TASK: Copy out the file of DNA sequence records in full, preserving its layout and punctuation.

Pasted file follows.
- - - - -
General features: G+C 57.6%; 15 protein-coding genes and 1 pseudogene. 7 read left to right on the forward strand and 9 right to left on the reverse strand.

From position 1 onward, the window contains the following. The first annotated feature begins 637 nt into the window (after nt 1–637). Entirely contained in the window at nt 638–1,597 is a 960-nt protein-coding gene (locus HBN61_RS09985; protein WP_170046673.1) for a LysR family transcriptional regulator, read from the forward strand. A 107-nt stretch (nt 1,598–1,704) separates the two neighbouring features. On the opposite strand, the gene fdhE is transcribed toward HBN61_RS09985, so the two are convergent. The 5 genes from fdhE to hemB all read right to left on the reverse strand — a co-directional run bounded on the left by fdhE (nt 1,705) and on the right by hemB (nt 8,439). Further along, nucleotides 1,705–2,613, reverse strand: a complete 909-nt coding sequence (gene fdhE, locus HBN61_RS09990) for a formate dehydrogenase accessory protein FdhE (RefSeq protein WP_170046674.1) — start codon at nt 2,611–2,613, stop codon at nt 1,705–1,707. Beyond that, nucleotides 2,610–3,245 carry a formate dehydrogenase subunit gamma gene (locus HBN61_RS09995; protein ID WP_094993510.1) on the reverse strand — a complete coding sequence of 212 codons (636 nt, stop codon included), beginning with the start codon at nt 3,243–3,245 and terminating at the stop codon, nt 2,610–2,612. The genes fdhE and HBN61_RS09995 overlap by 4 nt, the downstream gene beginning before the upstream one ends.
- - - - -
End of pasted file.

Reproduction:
General features: G+C 57.6%; 15 protein-coding genes and 1 pseudogene. 7 read left to right on the forward strand and 9 right to left on the reverse strand.

From position 1 onward, the window contains the following. The first annotated feature begins 637 nt into the window (after nt 1–637). Entirely contained in the window at nt 638–1,597 is a 960-nt protein-coding gene (locus HBN61_RS09985; protein WP_170046673.1) for a LysR family transcriptional regulator, read from the forward strand. A 107-nt stretch (nt 1,598–1,704) separates the two neighbouring features. On the opposite strand, the gene fdhE is transcribed toward HBN61_RS09985, so the two are convergent. The 5 genes from fdhE to hemB all read right to left on the reverse strand — a co-directional run bounded on the left by fdhE (nt 1,705) and on the right by hemB (nt 8,439). Further along, nucleotides 1,705–2,613, reverse strand: a complete 909-nt coding sequence (gene fdhE, locus HBN61_RS09990) for a formate dehydrogenase accessory protein FdhE (RefSeq protein WP_170046674.1) — start codon at nt 2,611–2,613, stop codon at nt 1,705–1,707. Beyond that, nucleotides 2,610–3,245 carry a formate dehydrogenase subunit gamma gene (locus HBN61_RS09995; protein ID WP_094993510.1) on the reverse strand — a complete coding sequence of 212 codons (636 nt, stop codon included), beginning with the start codon at nt 3,243–3,245 and terminating at the stop codon, nt 2,610–2,612. The genes fdhE and HBN61_RS09995 overlap by 4 nt, the downstream gene beginning before the upstream one ends.